For someone relatively new to the field of programming, the subject of code comments would cause some definite confusion. That’s because experienced folks in the field can’t seem to agree on the topic. Some call the practice a code smell and claim it’s to be avoided. Yet others tell you to do it. And still others strike the middle ground. Confused yet? I would be. At the very least, I’d conclude that it’s a matter of personal taste.
So today, I’d like to offer you something different. Instead of offering yet another opinion to the mix (though I do have one), I’ll check that at the gate and offer a field guide to code comments. How did they get here, why do some like them but not others, and what are the different kinds of comments you see? That way, you can form your own informed opinion, rather than hoping for consensus where none will likely emerge.
What Are Code Comments?
First, let’s level-set a little. For anyone that’s been programming for a while, this is a bit basic. But let’s look at what code comments are and what their origin story is.
When you write code, you’re writing instructions. A compiler or interpreter will take those instructions and turn them into actual commands that an operating system executes. In order for this to work, the compiler or interpreter requires very specific syntax and semantics. Code comments exist as a way for you to add free-form text into your code but without the compiler or interpreter paying any attention. This is generally accomplished by using a specific character or characters to indicate code comments, such as “//this is a comment.” Pay no attention to that text after the double slash!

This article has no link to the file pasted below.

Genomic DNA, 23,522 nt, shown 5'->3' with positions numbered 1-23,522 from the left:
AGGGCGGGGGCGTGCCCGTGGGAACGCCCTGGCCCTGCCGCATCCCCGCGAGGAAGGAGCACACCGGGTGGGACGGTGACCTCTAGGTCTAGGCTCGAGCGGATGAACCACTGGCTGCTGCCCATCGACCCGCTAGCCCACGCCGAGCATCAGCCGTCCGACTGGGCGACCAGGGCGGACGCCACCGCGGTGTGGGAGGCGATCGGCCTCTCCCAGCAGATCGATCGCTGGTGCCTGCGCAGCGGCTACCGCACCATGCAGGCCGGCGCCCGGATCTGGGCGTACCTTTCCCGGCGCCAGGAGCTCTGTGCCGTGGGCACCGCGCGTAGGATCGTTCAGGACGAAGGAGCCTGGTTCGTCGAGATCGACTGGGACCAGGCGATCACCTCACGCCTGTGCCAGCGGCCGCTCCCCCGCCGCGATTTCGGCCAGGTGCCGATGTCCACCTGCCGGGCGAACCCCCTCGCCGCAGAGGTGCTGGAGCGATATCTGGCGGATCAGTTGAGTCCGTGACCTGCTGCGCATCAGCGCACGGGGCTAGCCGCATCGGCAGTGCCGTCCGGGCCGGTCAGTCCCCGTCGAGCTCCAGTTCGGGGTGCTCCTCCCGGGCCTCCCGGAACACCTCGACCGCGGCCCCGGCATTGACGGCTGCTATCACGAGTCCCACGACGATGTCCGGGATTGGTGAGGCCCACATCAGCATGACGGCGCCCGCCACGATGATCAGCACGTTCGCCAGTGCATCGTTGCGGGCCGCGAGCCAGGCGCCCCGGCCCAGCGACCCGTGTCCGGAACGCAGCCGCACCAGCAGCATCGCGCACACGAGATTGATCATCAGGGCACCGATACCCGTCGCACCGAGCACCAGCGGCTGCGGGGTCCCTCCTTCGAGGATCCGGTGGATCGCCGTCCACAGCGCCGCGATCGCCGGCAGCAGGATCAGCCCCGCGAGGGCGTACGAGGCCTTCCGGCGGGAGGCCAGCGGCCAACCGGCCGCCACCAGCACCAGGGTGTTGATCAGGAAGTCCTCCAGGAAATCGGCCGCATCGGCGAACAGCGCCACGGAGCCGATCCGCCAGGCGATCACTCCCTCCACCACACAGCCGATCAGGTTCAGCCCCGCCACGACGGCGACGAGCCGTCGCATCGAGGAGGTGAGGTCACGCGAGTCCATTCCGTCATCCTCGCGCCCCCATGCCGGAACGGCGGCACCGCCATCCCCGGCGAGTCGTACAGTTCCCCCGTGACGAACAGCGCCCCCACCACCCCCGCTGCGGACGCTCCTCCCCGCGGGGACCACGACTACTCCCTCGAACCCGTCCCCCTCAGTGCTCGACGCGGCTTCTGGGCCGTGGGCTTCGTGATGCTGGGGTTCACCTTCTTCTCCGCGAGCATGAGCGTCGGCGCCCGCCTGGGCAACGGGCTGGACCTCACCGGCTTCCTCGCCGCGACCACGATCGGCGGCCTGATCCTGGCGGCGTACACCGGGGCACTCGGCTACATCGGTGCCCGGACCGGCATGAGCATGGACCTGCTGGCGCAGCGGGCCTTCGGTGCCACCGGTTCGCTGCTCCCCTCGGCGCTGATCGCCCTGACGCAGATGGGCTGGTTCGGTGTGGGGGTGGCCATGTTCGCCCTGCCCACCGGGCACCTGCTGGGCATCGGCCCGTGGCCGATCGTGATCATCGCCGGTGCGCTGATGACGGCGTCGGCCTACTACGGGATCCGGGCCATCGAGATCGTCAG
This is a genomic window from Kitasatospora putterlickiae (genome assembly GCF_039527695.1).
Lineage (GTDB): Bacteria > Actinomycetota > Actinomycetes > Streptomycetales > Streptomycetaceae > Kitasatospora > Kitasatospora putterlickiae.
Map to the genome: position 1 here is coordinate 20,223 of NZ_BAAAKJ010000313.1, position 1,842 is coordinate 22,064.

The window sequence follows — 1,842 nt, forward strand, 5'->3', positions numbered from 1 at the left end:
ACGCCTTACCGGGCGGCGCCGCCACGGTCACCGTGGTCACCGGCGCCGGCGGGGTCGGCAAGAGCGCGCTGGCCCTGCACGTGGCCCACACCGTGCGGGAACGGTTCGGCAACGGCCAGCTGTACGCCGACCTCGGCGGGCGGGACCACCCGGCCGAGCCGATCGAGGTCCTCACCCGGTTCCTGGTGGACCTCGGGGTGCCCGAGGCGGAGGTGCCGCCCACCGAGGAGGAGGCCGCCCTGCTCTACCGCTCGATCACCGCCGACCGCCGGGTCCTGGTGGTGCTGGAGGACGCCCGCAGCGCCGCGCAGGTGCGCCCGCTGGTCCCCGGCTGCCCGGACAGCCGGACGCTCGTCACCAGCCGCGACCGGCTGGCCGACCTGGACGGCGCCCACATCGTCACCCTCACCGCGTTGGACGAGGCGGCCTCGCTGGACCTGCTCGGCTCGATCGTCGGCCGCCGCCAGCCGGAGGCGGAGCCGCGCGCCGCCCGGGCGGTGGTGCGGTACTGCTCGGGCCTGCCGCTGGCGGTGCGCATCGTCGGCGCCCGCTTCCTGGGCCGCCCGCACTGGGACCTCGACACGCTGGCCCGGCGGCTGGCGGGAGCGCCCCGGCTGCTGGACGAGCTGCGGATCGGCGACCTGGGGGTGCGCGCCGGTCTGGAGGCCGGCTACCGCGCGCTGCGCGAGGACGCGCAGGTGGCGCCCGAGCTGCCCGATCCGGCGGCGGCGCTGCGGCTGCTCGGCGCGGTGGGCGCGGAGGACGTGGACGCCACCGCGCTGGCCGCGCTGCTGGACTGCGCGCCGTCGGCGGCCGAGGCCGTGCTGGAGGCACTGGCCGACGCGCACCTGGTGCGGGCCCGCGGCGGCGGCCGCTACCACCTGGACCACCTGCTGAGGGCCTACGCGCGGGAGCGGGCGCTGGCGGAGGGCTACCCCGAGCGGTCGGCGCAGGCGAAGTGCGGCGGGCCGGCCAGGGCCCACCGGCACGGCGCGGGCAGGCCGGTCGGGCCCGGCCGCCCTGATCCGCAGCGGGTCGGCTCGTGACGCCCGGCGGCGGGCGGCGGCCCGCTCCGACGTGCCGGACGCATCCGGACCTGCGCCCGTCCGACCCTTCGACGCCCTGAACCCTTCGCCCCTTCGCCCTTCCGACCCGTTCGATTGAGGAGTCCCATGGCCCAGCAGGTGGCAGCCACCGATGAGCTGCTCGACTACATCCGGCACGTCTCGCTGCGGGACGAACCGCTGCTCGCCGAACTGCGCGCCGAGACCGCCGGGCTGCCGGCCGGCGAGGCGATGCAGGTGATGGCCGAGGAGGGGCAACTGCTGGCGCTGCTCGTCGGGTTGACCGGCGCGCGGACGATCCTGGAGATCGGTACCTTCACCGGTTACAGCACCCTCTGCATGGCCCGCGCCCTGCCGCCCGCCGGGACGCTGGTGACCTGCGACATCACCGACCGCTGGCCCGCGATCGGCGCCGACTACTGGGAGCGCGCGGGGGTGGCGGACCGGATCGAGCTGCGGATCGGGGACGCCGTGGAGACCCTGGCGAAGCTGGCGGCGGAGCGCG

Why do this? Well, in the most general sense, it allows you to add meta information to your code and thus to communicate with other programmers (or a future version of yourself). You can write a line of code and then, after adding the comment character, you can talk about that code.
Where did this come from? Well, I described its history in detail in this post, but it began as a way to add “remarks” to code that you wrote. In the early days of programming, many programming languages were extremely terse and littered with GOTO logic, so these remarks were absolutely critical for code readability.